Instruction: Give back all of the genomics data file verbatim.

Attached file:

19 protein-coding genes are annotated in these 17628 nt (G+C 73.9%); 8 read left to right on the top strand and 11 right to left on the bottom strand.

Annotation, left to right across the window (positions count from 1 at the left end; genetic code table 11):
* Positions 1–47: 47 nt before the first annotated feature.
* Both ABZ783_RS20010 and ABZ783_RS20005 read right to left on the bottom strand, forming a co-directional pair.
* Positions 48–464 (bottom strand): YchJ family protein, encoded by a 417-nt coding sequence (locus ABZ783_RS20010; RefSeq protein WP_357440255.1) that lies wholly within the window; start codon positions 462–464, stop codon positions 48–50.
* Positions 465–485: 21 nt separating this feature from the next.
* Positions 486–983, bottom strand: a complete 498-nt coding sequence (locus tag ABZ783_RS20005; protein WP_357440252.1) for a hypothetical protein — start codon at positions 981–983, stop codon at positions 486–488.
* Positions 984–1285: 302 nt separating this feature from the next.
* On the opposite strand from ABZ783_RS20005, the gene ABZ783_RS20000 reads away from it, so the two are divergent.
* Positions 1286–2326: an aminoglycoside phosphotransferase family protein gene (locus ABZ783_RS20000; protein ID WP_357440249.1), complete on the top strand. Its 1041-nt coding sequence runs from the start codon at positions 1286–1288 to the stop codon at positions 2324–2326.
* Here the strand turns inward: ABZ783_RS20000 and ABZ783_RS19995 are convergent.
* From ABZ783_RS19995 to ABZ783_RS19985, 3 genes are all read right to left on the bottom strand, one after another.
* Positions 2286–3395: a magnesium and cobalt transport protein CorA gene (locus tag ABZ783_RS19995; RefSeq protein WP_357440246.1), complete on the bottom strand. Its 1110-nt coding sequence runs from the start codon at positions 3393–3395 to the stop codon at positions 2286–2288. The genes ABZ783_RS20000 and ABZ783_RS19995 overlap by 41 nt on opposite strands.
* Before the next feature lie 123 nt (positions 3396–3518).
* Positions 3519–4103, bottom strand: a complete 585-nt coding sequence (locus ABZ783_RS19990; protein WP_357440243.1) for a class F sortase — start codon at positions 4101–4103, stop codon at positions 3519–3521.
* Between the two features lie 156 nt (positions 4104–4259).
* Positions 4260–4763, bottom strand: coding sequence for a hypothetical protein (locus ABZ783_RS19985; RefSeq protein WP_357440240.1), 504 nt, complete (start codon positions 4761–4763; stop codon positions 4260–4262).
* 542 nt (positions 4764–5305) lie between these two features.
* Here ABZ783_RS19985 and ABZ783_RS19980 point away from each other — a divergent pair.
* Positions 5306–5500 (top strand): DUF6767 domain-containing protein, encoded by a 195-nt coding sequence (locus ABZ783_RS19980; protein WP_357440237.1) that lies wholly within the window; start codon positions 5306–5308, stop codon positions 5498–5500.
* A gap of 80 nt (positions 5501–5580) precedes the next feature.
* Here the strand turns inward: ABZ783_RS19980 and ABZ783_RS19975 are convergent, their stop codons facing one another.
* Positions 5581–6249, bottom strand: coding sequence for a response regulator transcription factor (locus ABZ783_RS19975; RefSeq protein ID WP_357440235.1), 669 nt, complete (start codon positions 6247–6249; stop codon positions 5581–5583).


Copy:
19 protein-coding genes are annotated in these 17628 nt (G+C 73.9%); 8 read left to right on the top strand and 11 right to left on the bottom strand.

Annotation, left to right across the window (positions count from 1 at the left end; genetic code table 11):
* Positions 1–47: 47 nt before the first annotated feature.
* Both ABZ783_RS20010 and ABZ783_RS20005 read right to left on the bottom strand, forming a co-directional pair.
* Positions 48–464 (bottom strand): YchJ family protein, encoded by a 417-nt coding sequence (locus ABZ783_RS20010; RefSeq protein WP_357440255.1) that lies wholly within the window; start codon positions 462–464, stop codon positions 48–50.
* Positions 465–485: 21 nt separating this feature from the next.
* Positions 486–983, bottom strand: a complete 498-nt coding sequence (locus tag ABZ783_RS20005; protein WP_357440252.1) for a hypothetical protein — start codon at positions 981–983, stop codon at positions 486–488.
* Positions 984–1285: 302 nt separating this feature from the next.
* On the opposite strand from ABZ783_RS20005, the gene ABZ783_RS20000 reads away from it, so the two are divergent.
* Positions 1286–2326: an aminoglycoside phosphotransferase family protein gene (locus ABZ783_RS20000; protein ID WP_357440249.1), complete on the top strand. Its 1041-nt coding sequence runs from the start codon at positions 1286–1288 to the stop codon at positions 2324–2326.
* Here the strand turns inward: ABZ783_RS20000 and ABZ783_RS19995 are convergent.
* From ABZ783_RS19995 to ABZ783_RS19985, 3 genes are all read right to left on the bottom strand, one after another.
* Positions 2286–3395: a magnesium and cobalt transport protein CorA gene (locus tag ABZ783_RS19995; RefSeq protein WP_357440246.1), complete on the bottom strand. Its 1110-nt coding sequence runs from the start codon at positions 3393–3395 to the stop codon at positions 2286–2288. The genes ABZ783_RS20000 and ABZ783_RS19995 overlap by 41 nt on opposite strands.
* Before the next feature lie 123 nt (positions 3396–3518).
* Positions 3519–4103, bottom strand: a complete 585-nt coding sequence (locus ABZ783_RS19990; protein WP_357440243.1) for a class F sortase — start codon at positions 4101–4103, stop codon at positions 3519–3521.
* Between the two features lie 156 nt (positions 4104–4259).
* Positions 4260–4763, bottom strand: coding sequence for a hypothetical protein (locus ABZ783_RS19985; RefSeq protein WP_357440240.1), 504 nt, complete (start codon positions 4761–4763; stop codon positions 4260–4262).
* 542 nt (positions 4764–5305) lie between these two features.
* Here ABZ783_RS19985 and ABZ783_RS19980 point away from each other — a divergent pair.
* Positions 5306–5500 (top strand): DUF6767 domain-containing protein, encoded by a 195-nt coding sequence (locus ABZ783_RS19980; protein WP_357440237.1) that lies wholly within the window; start codon positions 5306–5308, stop codon positions 5498–5500.
* A gap of 80 nt (positions 5501–5580) precedes the next feature.
* Here the strand turns inward: ABZ783_RS19980 and ABZ783_RS19975 are convergent, their stop codons facing one another.
* Positions 5581–6249, bottom strand: coding sequence for a response regulator transcription factor (locus ABZ783_RS19975; RefSeq protein ID WP_357440235.1), 669 nt, complete (start codon positions 6247–6249; stop codon positions 5581–5583).